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Monday, Jan. 19, 2009

Ozawa tells convention DPJ will win

Staff writer

Democratic Party of Japan members gathered at their annual convention Sunday to show their resolution to defeat the LDP-New Komeito coalition's government in this year's general election.

News photo
Confident: Democratic Party of Japan leader Ichiro Ozawa shouts slogans Sunday at the party's convention in Tokyo. KYODO PHOTO

"Fellow party members, the time has finally come this year. We will win the Lower House election and will establish a new administration based on the policy of prioritizing the lives of the public," DPJ President Ichiro Ozawa said during the convention in Tokyo.

Ozawa said that under the global financial crisis and declining domestic economy, Prime Minister Taro Aso and his Cabinet have not called an election to seek public judgment nor have they carried out effective economic measures, resulting in a political vacuum that has lasted months.

If the Liberal Democratic-New Komeito coalition stays in power any longer, "the people's lives will deteriorate," he said.

The election has to be held by September at the latest.

With the Aso Cabinet struggling under a sagging approval rate in recent months, the public has been increasing its expectations of the DPJ.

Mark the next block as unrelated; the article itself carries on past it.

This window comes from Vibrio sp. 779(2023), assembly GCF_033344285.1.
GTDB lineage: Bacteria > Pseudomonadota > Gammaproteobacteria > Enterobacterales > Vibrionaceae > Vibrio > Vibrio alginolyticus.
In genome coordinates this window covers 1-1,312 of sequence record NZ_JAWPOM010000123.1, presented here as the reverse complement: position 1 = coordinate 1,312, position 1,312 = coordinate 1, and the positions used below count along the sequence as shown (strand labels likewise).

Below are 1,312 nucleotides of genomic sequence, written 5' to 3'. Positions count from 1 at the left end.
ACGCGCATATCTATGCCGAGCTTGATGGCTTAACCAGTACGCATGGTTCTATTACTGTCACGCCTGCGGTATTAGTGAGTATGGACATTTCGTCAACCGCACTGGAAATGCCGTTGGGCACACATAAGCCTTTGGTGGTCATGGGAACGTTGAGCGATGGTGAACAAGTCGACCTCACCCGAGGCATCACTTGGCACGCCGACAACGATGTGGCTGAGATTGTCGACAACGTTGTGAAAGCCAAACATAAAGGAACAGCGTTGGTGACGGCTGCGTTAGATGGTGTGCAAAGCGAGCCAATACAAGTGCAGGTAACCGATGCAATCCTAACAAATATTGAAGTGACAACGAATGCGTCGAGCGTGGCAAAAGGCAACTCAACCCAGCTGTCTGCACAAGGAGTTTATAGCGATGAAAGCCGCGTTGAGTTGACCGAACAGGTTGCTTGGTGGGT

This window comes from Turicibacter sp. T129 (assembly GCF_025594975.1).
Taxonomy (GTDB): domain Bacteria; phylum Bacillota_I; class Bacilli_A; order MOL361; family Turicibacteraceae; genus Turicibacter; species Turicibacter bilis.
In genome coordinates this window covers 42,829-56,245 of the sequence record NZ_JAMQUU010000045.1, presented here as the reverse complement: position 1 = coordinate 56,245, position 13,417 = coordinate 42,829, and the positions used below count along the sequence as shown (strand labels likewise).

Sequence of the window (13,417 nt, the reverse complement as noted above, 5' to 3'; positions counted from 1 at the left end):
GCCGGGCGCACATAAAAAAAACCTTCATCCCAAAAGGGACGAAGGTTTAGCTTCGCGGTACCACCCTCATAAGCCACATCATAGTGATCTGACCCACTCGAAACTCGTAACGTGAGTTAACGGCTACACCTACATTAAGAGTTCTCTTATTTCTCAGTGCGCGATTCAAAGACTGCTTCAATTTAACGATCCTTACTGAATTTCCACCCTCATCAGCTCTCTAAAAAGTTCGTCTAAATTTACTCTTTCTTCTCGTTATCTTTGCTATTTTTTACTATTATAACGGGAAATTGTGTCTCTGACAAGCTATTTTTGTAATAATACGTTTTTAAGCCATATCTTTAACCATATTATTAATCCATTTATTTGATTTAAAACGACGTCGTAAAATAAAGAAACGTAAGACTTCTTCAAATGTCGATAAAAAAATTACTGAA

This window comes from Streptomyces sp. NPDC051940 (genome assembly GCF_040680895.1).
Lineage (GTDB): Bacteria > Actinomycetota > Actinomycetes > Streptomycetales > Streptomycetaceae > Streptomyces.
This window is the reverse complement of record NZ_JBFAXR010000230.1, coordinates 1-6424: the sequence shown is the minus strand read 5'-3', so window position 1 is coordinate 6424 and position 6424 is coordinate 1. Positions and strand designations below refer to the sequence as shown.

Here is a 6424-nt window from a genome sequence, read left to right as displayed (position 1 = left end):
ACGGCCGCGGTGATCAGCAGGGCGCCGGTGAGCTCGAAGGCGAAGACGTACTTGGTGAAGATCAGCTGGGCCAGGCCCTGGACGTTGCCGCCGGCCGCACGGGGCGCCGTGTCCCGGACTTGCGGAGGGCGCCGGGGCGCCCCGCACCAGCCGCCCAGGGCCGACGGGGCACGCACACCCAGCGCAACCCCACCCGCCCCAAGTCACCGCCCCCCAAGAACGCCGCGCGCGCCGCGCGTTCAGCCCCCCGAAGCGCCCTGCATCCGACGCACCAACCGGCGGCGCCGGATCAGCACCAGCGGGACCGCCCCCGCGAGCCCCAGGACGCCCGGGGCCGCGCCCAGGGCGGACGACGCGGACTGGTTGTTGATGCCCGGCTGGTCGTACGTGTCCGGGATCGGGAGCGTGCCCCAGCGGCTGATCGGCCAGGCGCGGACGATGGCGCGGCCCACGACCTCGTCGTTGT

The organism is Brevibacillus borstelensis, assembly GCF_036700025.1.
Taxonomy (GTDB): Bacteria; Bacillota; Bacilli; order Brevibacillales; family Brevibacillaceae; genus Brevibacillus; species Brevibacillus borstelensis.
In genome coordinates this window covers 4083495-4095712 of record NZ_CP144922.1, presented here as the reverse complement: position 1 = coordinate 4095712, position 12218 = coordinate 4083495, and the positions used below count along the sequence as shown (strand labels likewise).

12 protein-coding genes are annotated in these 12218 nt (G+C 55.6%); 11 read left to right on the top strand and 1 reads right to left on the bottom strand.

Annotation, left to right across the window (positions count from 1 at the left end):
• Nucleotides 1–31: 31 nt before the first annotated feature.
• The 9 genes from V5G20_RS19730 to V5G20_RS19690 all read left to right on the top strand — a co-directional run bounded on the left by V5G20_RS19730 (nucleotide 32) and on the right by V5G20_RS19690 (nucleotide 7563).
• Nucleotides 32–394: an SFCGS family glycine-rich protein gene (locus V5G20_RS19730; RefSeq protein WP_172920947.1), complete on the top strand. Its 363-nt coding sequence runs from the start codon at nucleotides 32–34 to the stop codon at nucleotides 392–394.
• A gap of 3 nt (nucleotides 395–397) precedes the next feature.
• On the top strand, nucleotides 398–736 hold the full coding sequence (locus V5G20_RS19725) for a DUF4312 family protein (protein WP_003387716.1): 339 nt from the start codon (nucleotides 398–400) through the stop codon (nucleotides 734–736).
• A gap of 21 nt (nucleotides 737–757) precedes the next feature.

According to a recent poll conducted by Jiji Press, the approval rate for the Aso Cabinet was 17.8 percent. Among the pollees, 37.1 percent chose the DPJ as the party they would vote for in the proportional representative block in the next election, while 21.7 percent chose the LDP.

Support may be shifting to the DPJ for now, but the coalition has been questioning if the DPJ is capable of taking power.

Observers say the DPJ needs to work out details of its policies and where it will come up with the money to pay for them.

Some of the DPJ's main policy pledges include a ¥26,000 monthly child-rearing allowance, supporting and ensuring income for farmers, and making expressways free.

Yukio Hatoyama, DPJ secretary general, said party members have been coming up with policies without depending on bureaucrats.

"Sometimes, opposition parties are questioned if they are really capable of running the government, although this can't be known until we actually take control. So it's a bit unpleasant for us to be" criticized in this way, Hatoyama said Friday.

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The Japan Times

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